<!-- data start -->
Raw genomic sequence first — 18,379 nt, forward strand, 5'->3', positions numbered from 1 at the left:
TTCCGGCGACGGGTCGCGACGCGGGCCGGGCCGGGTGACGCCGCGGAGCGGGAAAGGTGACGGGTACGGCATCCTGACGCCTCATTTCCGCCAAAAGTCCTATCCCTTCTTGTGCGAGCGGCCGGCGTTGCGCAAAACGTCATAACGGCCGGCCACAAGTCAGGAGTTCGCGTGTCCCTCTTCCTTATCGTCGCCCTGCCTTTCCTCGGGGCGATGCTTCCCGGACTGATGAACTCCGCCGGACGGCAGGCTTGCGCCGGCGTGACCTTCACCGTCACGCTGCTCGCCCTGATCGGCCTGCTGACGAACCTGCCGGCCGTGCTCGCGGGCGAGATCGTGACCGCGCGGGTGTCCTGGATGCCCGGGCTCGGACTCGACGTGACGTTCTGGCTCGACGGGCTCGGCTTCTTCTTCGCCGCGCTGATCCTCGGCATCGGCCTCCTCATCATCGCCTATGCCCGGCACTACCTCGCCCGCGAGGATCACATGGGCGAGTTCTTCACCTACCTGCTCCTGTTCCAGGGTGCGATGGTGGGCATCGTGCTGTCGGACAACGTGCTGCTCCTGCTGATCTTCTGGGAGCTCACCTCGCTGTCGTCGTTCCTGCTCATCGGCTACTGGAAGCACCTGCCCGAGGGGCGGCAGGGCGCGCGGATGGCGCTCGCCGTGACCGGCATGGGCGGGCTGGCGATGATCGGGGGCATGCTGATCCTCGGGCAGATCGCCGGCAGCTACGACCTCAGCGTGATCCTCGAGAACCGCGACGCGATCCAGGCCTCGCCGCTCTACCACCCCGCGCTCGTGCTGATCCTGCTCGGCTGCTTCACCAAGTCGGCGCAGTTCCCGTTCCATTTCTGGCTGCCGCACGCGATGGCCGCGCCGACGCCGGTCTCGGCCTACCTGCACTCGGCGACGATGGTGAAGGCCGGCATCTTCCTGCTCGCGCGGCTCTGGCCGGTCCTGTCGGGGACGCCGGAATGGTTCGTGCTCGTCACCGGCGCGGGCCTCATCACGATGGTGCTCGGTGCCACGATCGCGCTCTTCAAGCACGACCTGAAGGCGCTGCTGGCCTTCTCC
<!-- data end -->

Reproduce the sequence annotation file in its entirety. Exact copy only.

Raw genomic sequence first — 18,379 nt, forward strand, 5'->3', positions numbered from 1 at the left:
TTCCGGCGACGGGTCGCGACGCGGGCCGGGCCGGGTGACGCCGCGGAGCGGGAAAGGTGACGGGTACGGCATCCTGACGCCTCATTTCCGCCAAAAGTCCTATCCCTTCTTGTGCGAGCGGCCGGCGTTGCGCAAAACGTCATAACGGCCGGCCACAAGTCAGGAGTTCGCGTGTCCCTCTTCCTTATCGTCGCCCTGCCTTTCCTCGGGGCGATGCTTCCCGGACTGATGAACTCCGCCGGACGGCAGGCTTGCGCCGGCGTGACCTTCACCGTCACGCTGCTCGCCCTGATCGGCCTGCTGACGAACCTGCCGGCCGTGCTCGCGGGCGAGATCGTGACCGCGCGGGTGTCCTGGATGCCCGGGCTCGGACTCGACGTGACGTTCTGGCTCGACGGGCTCGGCTTCTTCTTCGCCGCGCTGATCCTCGGCATCGGCCTCCTCATCATCGCCTATGCCCGGCACTACCTCGCCCGCGAGGATCACATGGGCGAGTTCTTCACCTACCTGCTCCTGTTCCAGGGTGCGATGGTGGGCATCGTGCTGTCGGACAACGTGCTGCTCCTGCTGATCTTCTGGGAGCTCACCTCGCTGTCGTCGTTCCTGCTCATCGGCTACTGGAAGCACCTGCCCGAGGGGCGGCAGGGCGCGCGGATGGCGCTCGCCGTGACCGGCATGGGCGGGCTGGCGATGATCGGGGGCATGCTGATCCTCGGGCAGATCGCCGGCAGCTACGACCTCAGCGTGATCCTCGAGAACCGCGACGCGATCCAGGCCTCGCCGCTCTACCACCCCGCGCTCGTGCTGATCCTGCTCGGCTGCTTCACCAAGTCGGCGCAGTTCCCGTTCCATTTCTGGCTGCCGCACGCGATGGCCGCGCCGACGCCGGTCTCGGCCTACCTGCACTCGGCGACGATGGTGAAGGCCGGCATCTTCCTGCTCGCGCGGCTCTGGCCGGTCCTGTCGGGGACGCCGGAATGGTTCGTGCTCGTCACCGGCGCGGGCCTCATCACGATGGTGCTCGGTGCCACGATCGCGCTCTTCAAGCACGACCTGAAGGCGCTGCTGGCCTTCTCC